Chapter 1: Health Reimagined in the Midst of Pandemic
This month marks a grim anniversary – one year ago the World Health Organization confirmed that we were in a global pandemic with COVID-19. By the time the news was official, it was already clear the world was changing quickly. The past year has been an unforgettable mix of courage and tragedy, frustration, and unsettling change.
As our 2020 Mission Report shows, the efforts by our employees were amazing. They jumped into action to support our members, our providers, and indeed all Californians. Our response to fight the virus still dominates our company’s day-to-day activities, as we lean in to support access to lifesaving care.
And we did all this while taking swift and unprecedented action to move our employees to work from home and keep safe.
I am pleased to report that our commitment to our mission and our nonprofit status enabled us to do as much as we could – giving financial relief to members struggling to balance costs, to providers whose businesses were hurt by changes to the economy, and to community groups who were also coming to the aid of those afflicted.
While pursuing these important activities, our team managed to achieve our goals of improving our clinical quality scores, growing membership, enhancing our customer satisfaction scores, and maintaining our financial stability by trimming administrative expenses.
Living our values
The events of 2020 and early 2021 combined to provide a once-in-a-lifetime moment for the healthcare industry to bring about changes to the system – to respond to these challenges with action.
We are uniquely positioned to help improve access to healthcare and lower costs – and it gives me pride to show how we demonstrated that for the good of all Californians.
At the start of the pandemic, we joined the Governor’s public-private task force on testing. My colleagues and I jumped in to procure desperately needed testing supplies and helped establish new testing sites across the state. We exceeded our goals after three months, ramping up capacity to test more than 100,000 Californians per day by the end of June, up from 2,000 per day when we started in mid-March. Many of us worked seven days a week to get the equipment, people, and infrastructure in place to serve all communities in California.
We jumped in again in February 2021 to continue helping. We are supporting California’s efforts to deliver the vaccine. It’s a daunting challenge to vaccinate nearly 30 million adults—and do so fairly, equitably, and as fast as possible. We are providing our support to the state on an at-cost basis; as a nonprofit health plan we are not motivated by profits, but by advancing our mission to ensure all Californians have access to high-quality care at an affordable price.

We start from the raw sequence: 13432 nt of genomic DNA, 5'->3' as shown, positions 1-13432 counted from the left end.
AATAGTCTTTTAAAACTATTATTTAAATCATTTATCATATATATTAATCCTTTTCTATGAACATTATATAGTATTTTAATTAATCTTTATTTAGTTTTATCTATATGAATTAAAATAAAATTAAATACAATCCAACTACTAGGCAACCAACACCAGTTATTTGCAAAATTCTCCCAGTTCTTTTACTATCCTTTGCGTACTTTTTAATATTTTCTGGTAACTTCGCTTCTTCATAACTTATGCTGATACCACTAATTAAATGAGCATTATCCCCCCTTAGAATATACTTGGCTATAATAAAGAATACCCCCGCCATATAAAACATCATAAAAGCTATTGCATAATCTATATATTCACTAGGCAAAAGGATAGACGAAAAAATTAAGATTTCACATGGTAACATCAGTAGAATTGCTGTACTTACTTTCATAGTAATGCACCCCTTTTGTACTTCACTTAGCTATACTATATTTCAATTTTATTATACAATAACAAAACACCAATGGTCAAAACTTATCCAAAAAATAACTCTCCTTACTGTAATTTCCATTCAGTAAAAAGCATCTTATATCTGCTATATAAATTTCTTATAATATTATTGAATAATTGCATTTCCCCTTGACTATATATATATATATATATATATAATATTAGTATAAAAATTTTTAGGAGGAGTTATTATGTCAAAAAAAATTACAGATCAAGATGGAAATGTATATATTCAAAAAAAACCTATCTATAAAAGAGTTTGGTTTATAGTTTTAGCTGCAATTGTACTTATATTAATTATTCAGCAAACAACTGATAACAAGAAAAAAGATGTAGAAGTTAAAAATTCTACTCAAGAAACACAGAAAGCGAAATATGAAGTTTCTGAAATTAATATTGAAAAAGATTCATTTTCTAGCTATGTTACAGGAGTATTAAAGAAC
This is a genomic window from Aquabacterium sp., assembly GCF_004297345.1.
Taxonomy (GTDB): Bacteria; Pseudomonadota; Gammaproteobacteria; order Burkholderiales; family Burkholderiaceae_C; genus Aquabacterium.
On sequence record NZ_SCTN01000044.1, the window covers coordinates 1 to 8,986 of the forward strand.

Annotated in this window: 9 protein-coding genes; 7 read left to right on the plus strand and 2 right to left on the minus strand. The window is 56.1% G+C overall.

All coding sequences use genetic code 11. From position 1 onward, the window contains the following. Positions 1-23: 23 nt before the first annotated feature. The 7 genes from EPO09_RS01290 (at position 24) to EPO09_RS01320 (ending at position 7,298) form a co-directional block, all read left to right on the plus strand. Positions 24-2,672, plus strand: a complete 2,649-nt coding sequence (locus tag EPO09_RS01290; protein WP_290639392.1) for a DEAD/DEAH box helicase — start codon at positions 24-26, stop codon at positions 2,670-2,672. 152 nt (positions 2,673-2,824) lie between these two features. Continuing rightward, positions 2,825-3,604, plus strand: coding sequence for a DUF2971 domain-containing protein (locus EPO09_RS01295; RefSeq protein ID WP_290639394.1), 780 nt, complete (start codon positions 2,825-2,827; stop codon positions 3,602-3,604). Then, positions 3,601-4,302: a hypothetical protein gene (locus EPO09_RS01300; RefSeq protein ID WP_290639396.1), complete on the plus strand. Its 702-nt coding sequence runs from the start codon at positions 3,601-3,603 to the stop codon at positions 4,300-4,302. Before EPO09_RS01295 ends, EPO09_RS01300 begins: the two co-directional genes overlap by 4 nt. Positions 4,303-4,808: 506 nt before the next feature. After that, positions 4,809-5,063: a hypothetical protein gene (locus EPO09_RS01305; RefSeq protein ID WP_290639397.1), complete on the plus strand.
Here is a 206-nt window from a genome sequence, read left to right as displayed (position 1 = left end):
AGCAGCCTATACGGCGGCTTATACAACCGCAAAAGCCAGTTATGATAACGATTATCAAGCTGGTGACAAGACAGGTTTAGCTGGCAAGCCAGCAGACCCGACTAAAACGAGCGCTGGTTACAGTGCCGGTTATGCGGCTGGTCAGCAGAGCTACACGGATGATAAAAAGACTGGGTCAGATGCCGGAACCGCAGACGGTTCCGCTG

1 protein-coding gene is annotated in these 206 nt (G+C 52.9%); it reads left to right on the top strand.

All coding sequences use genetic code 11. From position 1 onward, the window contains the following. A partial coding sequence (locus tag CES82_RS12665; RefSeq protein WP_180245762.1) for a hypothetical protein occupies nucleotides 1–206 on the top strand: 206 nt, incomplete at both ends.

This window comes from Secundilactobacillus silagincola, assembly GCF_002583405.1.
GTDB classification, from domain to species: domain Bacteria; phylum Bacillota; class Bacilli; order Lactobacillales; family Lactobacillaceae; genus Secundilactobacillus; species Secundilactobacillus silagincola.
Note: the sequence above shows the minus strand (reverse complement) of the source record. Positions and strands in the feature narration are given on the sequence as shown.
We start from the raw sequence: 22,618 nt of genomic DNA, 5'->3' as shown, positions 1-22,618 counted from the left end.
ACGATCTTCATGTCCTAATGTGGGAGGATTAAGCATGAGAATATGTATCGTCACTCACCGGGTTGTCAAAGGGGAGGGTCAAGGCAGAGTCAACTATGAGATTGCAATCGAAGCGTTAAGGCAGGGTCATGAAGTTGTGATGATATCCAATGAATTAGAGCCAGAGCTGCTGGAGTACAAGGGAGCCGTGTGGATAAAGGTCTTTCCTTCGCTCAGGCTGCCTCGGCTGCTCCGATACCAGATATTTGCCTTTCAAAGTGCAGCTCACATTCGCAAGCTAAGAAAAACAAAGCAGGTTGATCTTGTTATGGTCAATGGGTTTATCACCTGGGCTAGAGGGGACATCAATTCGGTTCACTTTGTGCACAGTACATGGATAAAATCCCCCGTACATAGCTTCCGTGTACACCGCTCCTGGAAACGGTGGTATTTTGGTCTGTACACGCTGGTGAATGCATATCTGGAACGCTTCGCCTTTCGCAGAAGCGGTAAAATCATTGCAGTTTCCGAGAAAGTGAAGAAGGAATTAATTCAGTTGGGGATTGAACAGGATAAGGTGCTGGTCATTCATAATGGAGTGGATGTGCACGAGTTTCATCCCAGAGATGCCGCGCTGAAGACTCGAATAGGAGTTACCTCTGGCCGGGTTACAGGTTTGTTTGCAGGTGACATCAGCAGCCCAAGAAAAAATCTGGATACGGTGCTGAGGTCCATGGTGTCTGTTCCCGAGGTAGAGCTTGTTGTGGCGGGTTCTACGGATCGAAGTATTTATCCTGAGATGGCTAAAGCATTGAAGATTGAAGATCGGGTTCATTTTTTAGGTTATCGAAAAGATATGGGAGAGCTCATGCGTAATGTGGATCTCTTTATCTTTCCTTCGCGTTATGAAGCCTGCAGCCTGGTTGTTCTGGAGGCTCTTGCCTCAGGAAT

The pandemic revealed the heroism of our front-line healthcare workers, first responders,essential workers,and our employees. But it has also shown the weaknesses and structural inequities that are features of the current system.
The virus hurt communities of color disproportionately hard – particularly Hispanics and Blacks—– and the disparities these Californians face in accessing care compounded the dangers of COVID-19. None of us should find this acceptable, and all healthcare leaders should take responsibility for transforming a system that generates such disparate outcomes.
New poll reveals Californians’ opinions on health care
A Harris poll of Californians commissioned published by our External Affairs team asked 1,000 state residents last month to tell us how they feel about healthcare today, after living through the worst health crisis our lifetimes. A strong majority, 80%, said they like their health care, but a large number (41%) said COVID-19 made it harder to get care and 40% said they put off treatment for non-COVID-19 issues.
The poll also revealed that quality of care for some groups got worse: One in five Californians (26%) say the quality of care they have received personally has worsened since the pandemic; 61% said there’s no change. Hispanics (32%), young adults, 18-34 years old (35%) and those making less than $50,000 annually (31%) said quality of care has become worse.
This is why change matters – these numbers are too big to ignore.
Blue Shield of California is building coalitions with other health plans, healthcare providers, policy makers, patient advocates, and community-based organizations throughout the state to make health equity a reality for everyone,
The future is now. We need to bring healthcare into the digital age today; we need to remove barriers to equitable care; and we need to approach our work differently so we can be efficient, effective and be closer to our colleagues.
I am optimistic about where we are heading. And I know our team is energized to bring about meaningful change for our members and all Californians. I was moved and inspired bythe inauguration poem by Amanda Gorman, who encouraged our nation to embrace change: “The new dawn blooms as we free it; for there is always light, if we are brave enough to see it…”